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China showing hints of sustained industrial growth

Celestica employees work at a production line in a factory in Dongguan, China's southern Guangdong province.


China's vast manufacturing sector expanded in October at the fastest rate in 18 months, a survey showed on Sunday, and economists said they expected the momentum to be sustained in the coming months.

The purchasing managers' index (PMI) issued by the China Federation of Logistics and Purchasing rose to 55.2 last month, the highest level since April 2008, from 54.3 in September.

It was the eighth month in a row that the official PMI has stood above the boom-bust line of 50. The index, which is designed to provide a timely snapshot of business conditions in industry, slumped as low as 38.8 last November as the global financial crisis raged.

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Zhang Liqun, a researcher with the Development Research Center, a think-tank under the State Council, China's cabinet, said the report showed the economy was now firmly on the recovery track.

In a comment for the logistics federation, Mr. Zhang said gains in the sub-indexes for imports and new export orders reflected growing demand both at home and abroad.

"All these show that economic growth will accelerate in the future, and the growth rate in the fourth quarter is likely to be 9.5 per cent," he said.

Annual gross domestic product growth accelerated to 8.9 percent in the third quarter from 7.9 per cent in the second.

The report was not universally strong. Growth in employment slowed, inventories of finished goods fell and input price inflation eased.

But Jing Ulrich, chairman of China equities and commodities at J.P. Morgan, agreed that the survey -- especially the forward-looking components -- suggested sustained expansion in industry.

"While public investment may moderate in the months ahead, private real estate investment, consumer spending and export demand should drive growth in the coming months," she said in a note to clients.

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Mr. Ulrich singled out a revival in property construction as developers replenish housing inventories. New starts rose 56 percent in September from a year earlier.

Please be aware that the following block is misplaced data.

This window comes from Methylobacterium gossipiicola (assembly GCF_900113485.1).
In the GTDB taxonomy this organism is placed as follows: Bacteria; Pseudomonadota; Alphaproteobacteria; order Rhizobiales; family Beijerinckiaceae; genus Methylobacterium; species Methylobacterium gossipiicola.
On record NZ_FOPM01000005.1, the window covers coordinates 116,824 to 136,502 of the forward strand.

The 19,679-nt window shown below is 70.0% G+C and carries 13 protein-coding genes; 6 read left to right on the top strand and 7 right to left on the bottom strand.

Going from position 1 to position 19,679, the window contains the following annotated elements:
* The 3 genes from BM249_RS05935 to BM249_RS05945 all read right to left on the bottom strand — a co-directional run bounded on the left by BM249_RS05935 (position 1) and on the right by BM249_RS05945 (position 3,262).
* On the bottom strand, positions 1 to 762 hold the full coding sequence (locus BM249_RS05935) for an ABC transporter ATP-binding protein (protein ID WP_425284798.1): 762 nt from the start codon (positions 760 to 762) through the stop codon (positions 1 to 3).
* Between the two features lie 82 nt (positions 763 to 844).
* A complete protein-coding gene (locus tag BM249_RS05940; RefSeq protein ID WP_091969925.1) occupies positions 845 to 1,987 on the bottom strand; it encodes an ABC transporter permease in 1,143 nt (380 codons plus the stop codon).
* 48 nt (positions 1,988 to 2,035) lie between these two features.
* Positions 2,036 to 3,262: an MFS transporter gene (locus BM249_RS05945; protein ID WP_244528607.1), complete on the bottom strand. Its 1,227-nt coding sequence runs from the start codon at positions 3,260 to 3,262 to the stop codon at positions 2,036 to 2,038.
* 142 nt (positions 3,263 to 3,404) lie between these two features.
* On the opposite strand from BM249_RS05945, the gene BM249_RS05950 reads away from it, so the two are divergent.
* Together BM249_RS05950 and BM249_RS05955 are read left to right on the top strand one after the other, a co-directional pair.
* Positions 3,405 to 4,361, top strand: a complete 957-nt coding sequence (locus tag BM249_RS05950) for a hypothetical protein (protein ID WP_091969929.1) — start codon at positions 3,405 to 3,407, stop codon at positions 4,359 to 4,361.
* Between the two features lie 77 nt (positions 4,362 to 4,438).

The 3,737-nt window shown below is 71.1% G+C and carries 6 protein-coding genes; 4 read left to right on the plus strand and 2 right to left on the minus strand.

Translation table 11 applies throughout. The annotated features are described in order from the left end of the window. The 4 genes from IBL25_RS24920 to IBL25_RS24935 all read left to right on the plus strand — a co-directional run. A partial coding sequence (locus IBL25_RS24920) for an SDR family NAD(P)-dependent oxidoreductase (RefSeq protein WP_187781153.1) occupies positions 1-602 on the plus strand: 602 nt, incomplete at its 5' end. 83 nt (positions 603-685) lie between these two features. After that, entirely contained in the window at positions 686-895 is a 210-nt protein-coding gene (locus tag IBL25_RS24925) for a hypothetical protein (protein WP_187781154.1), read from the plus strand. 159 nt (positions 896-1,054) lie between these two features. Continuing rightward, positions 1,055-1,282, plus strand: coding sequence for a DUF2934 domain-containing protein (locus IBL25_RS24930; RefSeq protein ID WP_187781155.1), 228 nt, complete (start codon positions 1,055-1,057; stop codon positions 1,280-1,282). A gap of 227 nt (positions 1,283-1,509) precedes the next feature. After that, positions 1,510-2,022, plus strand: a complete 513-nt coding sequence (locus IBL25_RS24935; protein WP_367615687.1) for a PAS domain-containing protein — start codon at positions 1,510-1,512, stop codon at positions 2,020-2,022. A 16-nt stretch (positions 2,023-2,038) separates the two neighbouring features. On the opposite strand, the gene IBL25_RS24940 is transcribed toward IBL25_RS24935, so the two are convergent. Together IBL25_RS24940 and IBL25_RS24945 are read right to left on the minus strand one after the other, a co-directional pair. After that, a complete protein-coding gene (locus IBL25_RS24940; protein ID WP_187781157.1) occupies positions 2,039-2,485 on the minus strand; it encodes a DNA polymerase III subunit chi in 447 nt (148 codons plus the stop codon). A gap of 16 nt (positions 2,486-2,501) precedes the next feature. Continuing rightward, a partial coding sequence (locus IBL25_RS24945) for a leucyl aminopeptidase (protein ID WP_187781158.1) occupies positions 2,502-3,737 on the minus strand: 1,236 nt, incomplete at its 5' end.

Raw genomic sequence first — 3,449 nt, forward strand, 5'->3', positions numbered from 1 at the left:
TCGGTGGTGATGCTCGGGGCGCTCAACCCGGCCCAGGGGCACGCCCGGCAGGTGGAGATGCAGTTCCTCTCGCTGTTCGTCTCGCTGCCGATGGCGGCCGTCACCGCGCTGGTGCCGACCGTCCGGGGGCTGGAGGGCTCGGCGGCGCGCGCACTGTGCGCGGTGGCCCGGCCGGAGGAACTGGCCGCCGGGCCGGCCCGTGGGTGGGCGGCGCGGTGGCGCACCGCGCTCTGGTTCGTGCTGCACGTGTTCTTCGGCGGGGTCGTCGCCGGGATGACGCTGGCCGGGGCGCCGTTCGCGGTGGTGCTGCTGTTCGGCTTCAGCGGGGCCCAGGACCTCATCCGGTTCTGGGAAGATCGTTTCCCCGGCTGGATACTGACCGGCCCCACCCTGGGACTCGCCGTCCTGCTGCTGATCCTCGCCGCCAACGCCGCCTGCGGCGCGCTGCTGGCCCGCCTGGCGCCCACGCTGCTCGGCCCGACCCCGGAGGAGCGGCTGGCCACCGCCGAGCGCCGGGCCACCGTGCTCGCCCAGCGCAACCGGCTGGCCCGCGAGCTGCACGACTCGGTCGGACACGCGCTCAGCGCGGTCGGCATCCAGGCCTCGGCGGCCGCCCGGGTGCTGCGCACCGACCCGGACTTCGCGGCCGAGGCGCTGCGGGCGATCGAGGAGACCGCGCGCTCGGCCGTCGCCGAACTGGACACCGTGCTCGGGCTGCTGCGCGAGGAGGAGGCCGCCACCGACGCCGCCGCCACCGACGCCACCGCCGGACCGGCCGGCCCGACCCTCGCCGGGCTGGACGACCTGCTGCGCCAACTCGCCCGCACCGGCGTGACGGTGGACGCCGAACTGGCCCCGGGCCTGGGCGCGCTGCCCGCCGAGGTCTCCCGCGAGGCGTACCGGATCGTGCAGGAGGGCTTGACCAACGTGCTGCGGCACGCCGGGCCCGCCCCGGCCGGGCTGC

Construction -- infrastructure as well as property -- accounts for a large chunk of China's demand for materials, including 52 per cent of steel consumption, which grew 44 per cent in September from a year earlier, she noted.

Like other countries, China has started to debate the timetable for a gradual withdrawal of the monetary and fiscal stimulus it injected to support the economy through the crisis.

The government is almost half-way through a 4-trillion yuan ($585-billion U.S.) pump-priming programme, while the country's mainly state-owned banks have increased their loan books by a third over the past year. In the first nine months of the year they lent a whopping 8.67-trillion yuan ($1.27-trillion U.S.).

Mr. Ulrich, voicing the consensus view, said a broad-based macroeconomic tightening was unlikely over the rest of 2009.

"Until greater inflationary pressure and a sustained recovery in exports become apparent, pro-growth economic policies are expected to remain in place.

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"Messages from the authorities suggest that they are not planning to withdraw stimulus measures in the near term, although the government is clearly fine-tuning policies for sectors that are prone to overcapacity," she said.

That fine-tuning is also taking the form of orders to banks to ease up on the pace of lending. Yu Song and Helen Qiao at Goldman Sachs said this tightening was positive because it would slow credit growth to a rate that was sufficient to fuel the recovery while reducing overheating pressures down the road.

"We expect October activity growth data to continue to show firm readings when they are released on November 11," the economists told clients.

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